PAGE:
is an indie Puzzle Platformer Art Game
from the Spanish Nomada Studio, published in December 2018 by Devolver Digital
for the PC and Nintendo Switch
. The title heroine is a young girl dealing with a serious personal trauma, the exact nature of which is uncovered throughout the game, as you guide Gris through a surreal and initially bleak landscape of her devastated psyche.
See Journey for a game with similar mechanics and Eternally Us for one with similar central theme and plot structure.
The game contains examples of following tropes:
- Air-Aided Acrobatics: The bird's scream blows you back, which is usually a hindrance, except once where you need to ride it to cross a gap (and another time for getting a memento).
- Bookends: The game starts and ends with Gris singing in the statue's hand.
- Colourful Theme Naming: "Gris" means "gray" in Spanishnote . The game starts in a grey, desolate wasteland, and it revolves around restoring color to the world.
- Cope by Creating: Gris copes with personal loss by singing. Notably, she cannot actually sing for most of the game (the "Sing" button is mapped, but only elicits weak gasps from Gris), only finding her voice again in the penultimate stage. At the climax, singing finally helps her to overcome her depression.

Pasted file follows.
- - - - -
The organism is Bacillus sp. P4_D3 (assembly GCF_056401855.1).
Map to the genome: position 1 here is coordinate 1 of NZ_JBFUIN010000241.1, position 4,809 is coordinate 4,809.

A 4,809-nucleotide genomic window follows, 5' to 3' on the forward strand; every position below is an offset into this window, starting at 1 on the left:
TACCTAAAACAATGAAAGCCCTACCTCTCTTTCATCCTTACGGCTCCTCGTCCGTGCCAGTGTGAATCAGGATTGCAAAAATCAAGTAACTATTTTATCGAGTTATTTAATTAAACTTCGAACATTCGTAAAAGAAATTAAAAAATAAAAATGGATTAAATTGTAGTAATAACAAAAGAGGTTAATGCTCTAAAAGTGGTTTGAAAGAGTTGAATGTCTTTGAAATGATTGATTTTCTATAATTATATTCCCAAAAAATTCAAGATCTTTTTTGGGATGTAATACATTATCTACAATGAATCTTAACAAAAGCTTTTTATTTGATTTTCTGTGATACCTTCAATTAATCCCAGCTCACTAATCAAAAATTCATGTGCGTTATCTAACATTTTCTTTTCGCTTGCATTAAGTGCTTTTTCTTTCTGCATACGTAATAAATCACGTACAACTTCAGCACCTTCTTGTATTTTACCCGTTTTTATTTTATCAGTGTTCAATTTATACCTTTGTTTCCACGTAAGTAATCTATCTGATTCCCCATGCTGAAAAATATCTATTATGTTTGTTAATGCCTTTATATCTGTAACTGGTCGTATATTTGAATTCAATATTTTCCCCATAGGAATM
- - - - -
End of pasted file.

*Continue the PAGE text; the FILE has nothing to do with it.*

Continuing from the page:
- Dark Is Evil: The main antagonist that follows Gris and tries to devour her are a bunch of black butterflies, which turn into a black bird, then a black eel, and finally a black version of Gris herself.
- Deliberately Monochrome: The entire game is this until Gris begins to gain various abilities that allow her to navigate the world.
- Design Student's Orgasm: Far more subdued than other examples, but the use of smooth vector lines and geometric shapes leans into this aesthetic.
- Double Jump: In a twist on the platformer formula, Gris doesn't start out with this ability, and in fact, it is actually the second special ability you gain, after turning into a block of stone.